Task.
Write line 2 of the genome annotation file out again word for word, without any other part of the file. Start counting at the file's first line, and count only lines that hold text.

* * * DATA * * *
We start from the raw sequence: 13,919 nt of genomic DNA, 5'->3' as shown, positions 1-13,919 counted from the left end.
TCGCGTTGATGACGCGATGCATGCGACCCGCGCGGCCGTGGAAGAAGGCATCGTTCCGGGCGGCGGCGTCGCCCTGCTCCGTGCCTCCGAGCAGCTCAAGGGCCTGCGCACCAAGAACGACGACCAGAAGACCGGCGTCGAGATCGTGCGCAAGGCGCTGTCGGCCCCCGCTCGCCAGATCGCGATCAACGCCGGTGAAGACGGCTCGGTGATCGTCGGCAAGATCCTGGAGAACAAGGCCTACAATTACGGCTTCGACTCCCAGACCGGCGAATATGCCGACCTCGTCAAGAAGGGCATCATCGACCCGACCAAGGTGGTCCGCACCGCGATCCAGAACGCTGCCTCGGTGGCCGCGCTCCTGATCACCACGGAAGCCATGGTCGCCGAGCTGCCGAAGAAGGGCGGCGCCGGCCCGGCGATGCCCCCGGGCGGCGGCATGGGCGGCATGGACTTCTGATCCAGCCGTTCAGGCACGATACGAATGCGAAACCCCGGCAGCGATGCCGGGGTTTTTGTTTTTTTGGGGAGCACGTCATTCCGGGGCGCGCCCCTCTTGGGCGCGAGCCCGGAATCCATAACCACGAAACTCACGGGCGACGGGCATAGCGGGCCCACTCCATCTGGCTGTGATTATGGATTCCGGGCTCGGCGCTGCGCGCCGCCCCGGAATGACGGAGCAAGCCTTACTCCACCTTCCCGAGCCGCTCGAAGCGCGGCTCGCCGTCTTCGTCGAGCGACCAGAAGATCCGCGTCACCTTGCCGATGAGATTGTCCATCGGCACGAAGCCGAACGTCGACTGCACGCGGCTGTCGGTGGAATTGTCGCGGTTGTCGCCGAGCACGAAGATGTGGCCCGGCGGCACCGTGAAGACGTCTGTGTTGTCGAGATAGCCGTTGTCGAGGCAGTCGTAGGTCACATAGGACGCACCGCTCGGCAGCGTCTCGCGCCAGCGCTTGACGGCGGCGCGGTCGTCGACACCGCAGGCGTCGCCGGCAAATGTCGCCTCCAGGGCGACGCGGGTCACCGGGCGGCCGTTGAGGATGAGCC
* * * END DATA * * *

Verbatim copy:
TCGCGTTGATGACGCGATGCATGCGACCCGCGCGGCCGTGGAAGAAGGCATCGTTCCGGGCGGCGGCGTCGCCCTGCTCCGTGCCTCCGAGCAGCTCAAGGGCCTGCGCACCAAGAACGACGACCAGAAGACCGGCGTCGAGATCGTGCGCAAGGCGCTGTCGGCCCCCGCTCGCCAGATCGCGATCAACGCCGGTGAAGACGGCTCGGTGATCGTCGGCAAGATCCTGGAGAACAAGGCCTACAATTACGGCTTCGACTCCCAGACCGGCGAATATGCCGACCTCGTCAAGAAGGGCATCATCGACCCGACCAAGGTGGTCCGCACCGCGATCCAGAACGCTGCCTCGGTGGCCGCGCTCCTGATCACCACGGAAGCCATGGTCGCCGAGCTGCCGAAGAAGGGCGGCGCCGGCCCGGCGATGCCCCCGGGCGGCGGCATGGGCGGCATGGACTTCTGATCCAGCCGTTCAGGCACGATACGAATGCGAAACCCCGGCAGCGATGCCGGGGTTTTTGTTTTTTTGGGGAGCACGTCATTCCGGGGCGCGCCCCTCTTGGGCGCGAGCCCGGAATCCATAACCACGAAACTCACGGGCGACGGGCATAGCGGGCCCACTCCATCTGGCTGTGATTATGGATTCCGGGCTCGGCGCTGCGCGCCGCCCCGGAATGACGGAGCAAGCCTTACTCCACCTTCCCGAGCCGCTCGAAGCGCGGCTCGCCGTCTTCGTCGAGCGACCAGAAGATCCGCGTCACCTTGCCGATGAGATTGTCCATCGGCACGAAGCCGAACGTCGACTGCACGCGGCTGTCGGTGGAATTGTCGCGGTTGTCGCCGAGCACGAAGATGTGGCCCGGCGGCACCGTGAAGACGTCTGTGTTGTCGAGATAGCCGTTGTCGAGGCAGTCGTAGGTCACATAGGACGCACCGCTCGGCAGCGTCTCGCGCCAGCGCTTGACGGCGGCGCGGTCGTCGACACCGCAGGCGTCGCCGGCAAATGTCGCCTCCAGGGCGACGCGGGTCACCGGGCGGCCGTTGAGGATGAGCC